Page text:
CAROLINE ELIZABETH WINDER MCGAVOCK: HEROINE OF THE BATTLE OF FRANKLIN
Franklin, just south of Nashville, is a beautiful Tennessee town. On November 30, 1864, during the Nashville campaign in the American Civil War, the people and the land were impacted forever by a ferocious battle. Some say the attacking Confederate forces were larger in number than those involved Pickett’s Charge at Gettysburg. A heroine who emerged from the battle was a most unlikely one: a young woman born in 1829 in Natchez, Mississippi, raised in New Orleans, Louisiana, named Caroline Winder. She married her cousin, John McGavock, in 1848, the son of the mayor of Nashville, Tennessee, Randal McGavock, a friend of President Andrew Jackson. John and Caroline McGavock had a number of children and the plantation named Carnton was their home.
Visiting Carnton Plantation in Franklin, Tennessee, is an incredibly moving experience. Unchosen, unsought, and just by accident caught in the middle of vicious fighting, the gracious Southern plantation family home of the McGavocks became a field hospital filled with wounded and dead soldiers.
A staff officer wrote that “the wounded, in hundreds, were brought to [the house] during the battle, and all the night after. And when the noble old house could hold no more, the yard was appropriated until the wounded and dead filled that….” About 300 wounded and dead soldiers filled the home. The bloody battle ended with the death of five Confederate generals, four of whose bodies were laid out on the porch, where bloodstains still today remain. Gen. Patrick Cleburne, Gen. States Rights Gist, Gen. Hiram B. Granbury, Gen. John Adams, and Gen. Otho F. Strahl, all perished in the fighting.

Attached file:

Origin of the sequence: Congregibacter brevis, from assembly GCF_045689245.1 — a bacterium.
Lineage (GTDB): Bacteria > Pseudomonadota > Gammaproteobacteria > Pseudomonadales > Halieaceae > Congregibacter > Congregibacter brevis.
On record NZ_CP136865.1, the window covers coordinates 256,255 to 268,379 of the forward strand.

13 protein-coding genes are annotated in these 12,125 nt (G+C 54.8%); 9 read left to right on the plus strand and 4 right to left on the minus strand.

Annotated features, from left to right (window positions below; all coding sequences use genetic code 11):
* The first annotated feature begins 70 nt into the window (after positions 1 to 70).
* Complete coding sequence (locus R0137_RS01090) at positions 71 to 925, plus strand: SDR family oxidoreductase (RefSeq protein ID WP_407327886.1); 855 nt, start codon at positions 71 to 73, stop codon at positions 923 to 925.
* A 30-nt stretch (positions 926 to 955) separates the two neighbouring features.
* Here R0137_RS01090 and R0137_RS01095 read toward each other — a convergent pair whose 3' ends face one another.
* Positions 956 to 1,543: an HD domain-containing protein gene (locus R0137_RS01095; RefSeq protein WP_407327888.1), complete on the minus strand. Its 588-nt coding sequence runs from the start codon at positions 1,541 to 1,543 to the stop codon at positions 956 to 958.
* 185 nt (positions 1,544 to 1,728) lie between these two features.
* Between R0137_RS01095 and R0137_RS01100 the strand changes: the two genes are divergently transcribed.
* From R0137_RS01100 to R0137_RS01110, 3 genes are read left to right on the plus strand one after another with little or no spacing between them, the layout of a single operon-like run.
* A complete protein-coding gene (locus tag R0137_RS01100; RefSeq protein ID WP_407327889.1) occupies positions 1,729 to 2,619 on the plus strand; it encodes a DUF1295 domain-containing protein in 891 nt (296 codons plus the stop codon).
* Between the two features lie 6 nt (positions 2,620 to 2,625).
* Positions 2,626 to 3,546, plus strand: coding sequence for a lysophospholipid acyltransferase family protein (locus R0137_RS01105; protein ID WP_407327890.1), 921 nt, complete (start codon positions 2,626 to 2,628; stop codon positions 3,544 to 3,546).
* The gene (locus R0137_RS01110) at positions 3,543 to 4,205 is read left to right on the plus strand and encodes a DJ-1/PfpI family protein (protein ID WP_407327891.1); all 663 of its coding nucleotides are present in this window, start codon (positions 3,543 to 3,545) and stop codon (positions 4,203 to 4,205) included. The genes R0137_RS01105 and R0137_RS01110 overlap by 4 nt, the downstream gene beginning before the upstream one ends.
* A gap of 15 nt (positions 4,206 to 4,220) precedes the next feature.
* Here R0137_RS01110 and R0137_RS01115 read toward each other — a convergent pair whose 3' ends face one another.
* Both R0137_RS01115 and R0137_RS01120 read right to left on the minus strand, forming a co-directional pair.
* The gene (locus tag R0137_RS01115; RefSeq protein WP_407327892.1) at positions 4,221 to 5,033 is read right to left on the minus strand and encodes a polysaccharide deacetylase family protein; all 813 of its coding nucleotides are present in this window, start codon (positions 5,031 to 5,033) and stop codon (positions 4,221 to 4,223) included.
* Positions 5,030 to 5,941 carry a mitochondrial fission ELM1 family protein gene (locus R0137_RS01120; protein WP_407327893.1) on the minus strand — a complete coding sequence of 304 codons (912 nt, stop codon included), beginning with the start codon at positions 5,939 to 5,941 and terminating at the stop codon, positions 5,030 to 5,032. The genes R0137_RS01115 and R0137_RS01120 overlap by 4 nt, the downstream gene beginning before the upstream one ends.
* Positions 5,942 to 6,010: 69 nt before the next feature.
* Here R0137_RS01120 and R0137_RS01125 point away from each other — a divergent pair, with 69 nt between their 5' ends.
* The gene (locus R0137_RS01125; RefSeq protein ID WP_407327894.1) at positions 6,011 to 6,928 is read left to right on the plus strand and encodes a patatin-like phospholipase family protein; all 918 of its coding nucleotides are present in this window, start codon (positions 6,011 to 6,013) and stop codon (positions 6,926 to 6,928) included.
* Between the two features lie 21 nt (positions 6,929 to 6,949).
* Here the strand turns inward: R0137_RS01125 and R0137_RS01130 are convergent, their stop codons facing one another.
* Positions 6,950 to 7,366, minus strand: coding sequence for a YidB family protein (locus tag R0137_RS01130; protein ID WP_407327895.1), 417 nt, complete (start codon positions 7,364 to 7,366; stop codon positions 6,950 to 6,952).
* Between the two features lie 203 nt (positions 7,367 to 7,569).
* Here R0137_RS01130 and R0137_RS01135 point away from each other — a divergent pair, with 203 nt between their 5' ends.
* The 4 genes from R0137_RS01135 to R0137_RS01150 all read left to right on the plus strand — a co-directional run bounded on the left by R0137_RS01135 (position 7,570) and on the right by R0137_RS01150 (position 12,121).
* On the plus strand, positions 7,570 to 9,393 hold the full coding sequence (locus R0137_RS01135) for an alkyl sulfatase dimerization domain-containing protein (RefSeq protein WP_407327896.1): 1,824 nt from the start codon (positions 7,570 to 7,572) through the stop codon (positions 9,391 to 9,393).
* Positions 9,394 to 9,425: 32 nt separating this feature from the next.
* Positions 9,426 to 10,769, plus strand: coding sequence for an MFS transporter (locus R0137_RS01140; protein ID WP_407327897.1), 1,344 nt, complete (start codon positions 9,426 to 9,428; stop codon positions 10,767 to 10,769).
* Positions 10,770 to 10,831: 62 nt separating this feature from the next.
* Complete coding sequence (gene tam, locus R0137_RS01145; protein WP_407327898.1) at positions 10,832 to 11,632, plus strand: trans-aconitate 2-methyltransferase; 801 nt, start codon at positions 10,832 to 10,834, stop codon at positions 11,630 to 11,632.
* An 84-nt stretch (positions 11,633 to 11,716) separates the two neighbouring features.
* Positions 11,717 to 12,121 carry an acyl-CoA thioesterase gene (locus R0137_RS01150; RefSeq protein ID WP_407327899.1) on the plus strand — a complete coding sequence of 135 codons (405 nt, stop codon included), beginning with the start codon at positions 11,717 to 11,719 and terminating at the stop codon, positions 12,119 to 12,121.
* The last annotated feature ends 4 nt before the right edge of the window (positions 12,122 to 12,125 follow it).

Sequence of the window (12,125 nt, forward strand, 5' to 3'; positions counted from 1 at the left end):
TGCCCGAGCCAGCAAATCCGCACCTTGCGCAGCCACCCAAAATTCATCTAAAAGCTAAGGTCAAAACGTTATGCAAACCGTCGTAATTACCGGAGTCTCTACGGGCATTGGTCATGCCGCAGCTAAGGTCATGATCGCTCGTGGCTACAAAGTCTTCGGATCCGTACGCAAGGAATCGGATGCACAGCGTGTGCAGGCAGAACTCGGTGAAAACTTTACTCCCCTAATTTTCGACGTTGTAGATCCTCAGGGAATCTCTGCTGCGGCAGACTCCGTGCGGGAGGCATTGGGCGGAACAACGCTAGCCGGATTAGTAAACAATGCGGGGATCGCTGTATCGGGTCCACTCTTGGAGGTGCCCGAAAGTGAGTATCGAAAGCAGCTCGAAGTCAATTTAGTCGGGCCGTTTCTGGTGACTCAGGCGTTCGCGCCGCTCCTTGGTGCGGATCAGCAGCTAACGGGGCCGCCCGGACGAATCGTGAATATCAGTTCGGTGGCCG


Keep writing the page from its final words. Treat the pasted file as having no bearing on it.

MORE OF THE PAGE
A strange irony is linked to the name “Carnton.” The word “cairn” refers to the pile of stones built as a memorial or landmark, or one marking a grave. Today, over 1,500 Confederate soldiers who fell at the Battle of Franklin, all in the environs of Franklin, are buried there, thanks to the efforts of Caroline McGavock. She identified the dead, moved them from her home, collected bodies from the battlefield, buried all of them in land set aside at Carnton, and marked the graves. She then maintained the cemetery and its records for the rest of her life.
The Battle of Franklin Trust, https://boft.org, beautifully maintains the battle sites in Franklin, and in addition to Carnton, maintains the Carter House, the site of more battle action in Franklin.
Caroline McGavock’s life has been dramatized in Robert Hicks’s novel, The Widow of The South.
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If you visit, we also recommend visiting nearby Travellers’ Rest, the 1799 John Overton Home. Plan to stay at least one night and explore this picturesque Southern town.